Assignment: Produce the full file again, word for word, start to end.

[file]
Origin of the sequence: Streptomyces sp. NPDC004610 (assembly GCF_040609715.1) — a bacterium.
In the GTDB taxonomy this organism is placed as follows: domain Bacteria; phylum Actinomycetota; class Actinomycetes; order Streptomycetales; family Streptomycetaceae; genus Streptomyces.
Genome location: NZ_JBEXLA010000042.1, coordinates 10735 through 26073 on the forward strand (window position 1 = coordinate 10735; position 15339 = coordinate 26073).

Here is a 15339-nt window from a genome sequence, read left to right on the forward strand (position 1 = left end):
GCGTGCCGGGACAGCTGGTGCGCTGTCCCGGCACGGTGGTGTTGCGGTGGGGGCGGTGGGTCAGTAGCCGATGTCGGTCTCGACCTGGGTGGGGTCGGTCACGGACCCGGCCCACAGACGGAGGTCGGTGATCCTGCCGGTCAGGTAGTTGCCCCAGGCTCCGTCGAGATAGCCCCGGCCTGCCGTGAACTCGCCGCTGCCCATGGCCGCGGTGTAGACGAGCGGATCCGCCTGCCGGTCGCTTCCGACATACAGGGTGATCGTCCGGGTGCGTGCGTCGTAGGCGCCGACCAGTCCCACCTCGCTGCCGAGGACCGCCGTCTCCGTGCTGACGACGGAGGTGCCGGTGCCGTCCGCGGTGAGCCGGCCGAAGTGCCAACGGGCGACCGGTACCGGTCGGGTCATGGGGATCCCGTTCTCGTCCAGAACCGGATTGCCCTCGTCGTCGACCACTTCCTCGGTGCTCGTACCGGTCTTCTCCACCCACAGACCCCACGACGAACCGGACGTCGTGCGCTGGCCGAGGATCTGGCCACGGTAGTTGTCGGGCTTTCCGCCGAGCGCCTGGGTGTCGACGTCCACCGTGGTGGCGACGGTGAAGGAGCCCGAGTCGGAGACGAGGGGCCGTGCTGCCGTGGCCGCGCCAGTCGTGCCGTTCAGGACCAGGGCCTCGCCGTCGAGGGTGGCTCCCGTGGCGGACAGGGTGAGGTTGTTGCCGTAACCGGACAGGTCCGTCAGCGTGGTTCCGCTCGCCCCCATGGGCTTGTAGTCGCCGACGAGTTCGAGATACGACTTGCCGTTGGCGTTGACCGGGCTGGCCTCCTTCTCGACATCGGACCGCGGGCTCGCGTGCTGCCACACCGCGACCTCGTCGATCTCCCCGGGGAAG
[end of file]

Origin of the sequence: Streptomyces sp. NPDC004610 (assembly GCF_040609715.1) — a bacterium.
In the GTDB taxonomy this organism is placed as follows: domain Bacteria; phylum Actinomycetota; class Actinomycetes; order Streptomycetales; family Streptomycetaceae; genus Streptomyces.
Genome location: NZ_JBEXLA010000042.1, coordinates 10735 through 26073 on the forward strand (window position 1 = coordinate 10735; position 15339 = coordinate 26073).

Here is a 15339-nt window from a genome sequence, read left to right on the forward strand (position 1 = left end):
GCGTGCCGGGACAGCTGGTGCGCTGTCCCGGCACGGTGGTGTTGCGGTGGGGGCGGTGGGTCAGTAGCCGATGTCGGTCTCGACCTGGGTGGGGTCGGTCACGGACCCGGCCCACAGACGGAGGTCGGTGATCCTGCCGGTCAGGTAGTTGCCCCAGGCTCCGTCGAGATAGCCCCGGCCTGCCGTGAACTCGCCGCTGCCCATGGCCGCGGTGTAGACGAGCGGATCCGCCTGCCGGTCGCTTCCGACATACAGGGTGATCGTCCGGGTGCGTGCGTCGTAGGCGCCGACCAGTCCCACCTCGCTGCCGAGGACCGCCGTCTCCGTGCTGACGACGGAGGTGCCGGTGCCGTCCGCGGTGAGCCGGCCGAAGTGCCAACGGGCGACCGGTACCGGTCGGGTCATGGGGATCCCGTTCTCGTCCAGAACCGGATTGCCCTCGTCGTCGACCACTTCCTCGGTGCTCGTACCGGTCTTCTCCACCCACAGACCCCACGACGAACCGGACGTCGTGCGCTGGCCGAGGATCTGGCCACGGTAGTTGTCGGGCTTTCCGCCGAGCGCCTGGGTGTCGACGTCCACCGTGGTGGCGACGGTGAAGGAGCCCGAGTCGGAGACGAGGGGCCGTGCTGCCGTGGCCGCGCCAGTCGTGCCGTTCAGGACCAGGGCCTCGCCGTCGAGGGTGGCTCCCGTGGCGGACAGGGTGAGGTTGTTGCCGTAACCGGACAGGTCCGTCAGCGTGGTTCCGCTCGCCCCCATGGGCTTGTAGTCGCCGACGAGTTCGAGATACGACTTGCCGTTGGCGTTGACCGGGCTGGCCTCCTTCTCGACATCGGACCGCGGGCTCGCGTGCTGCCACACCGCGACCTCGTCGATCTCCCCGGGGAAG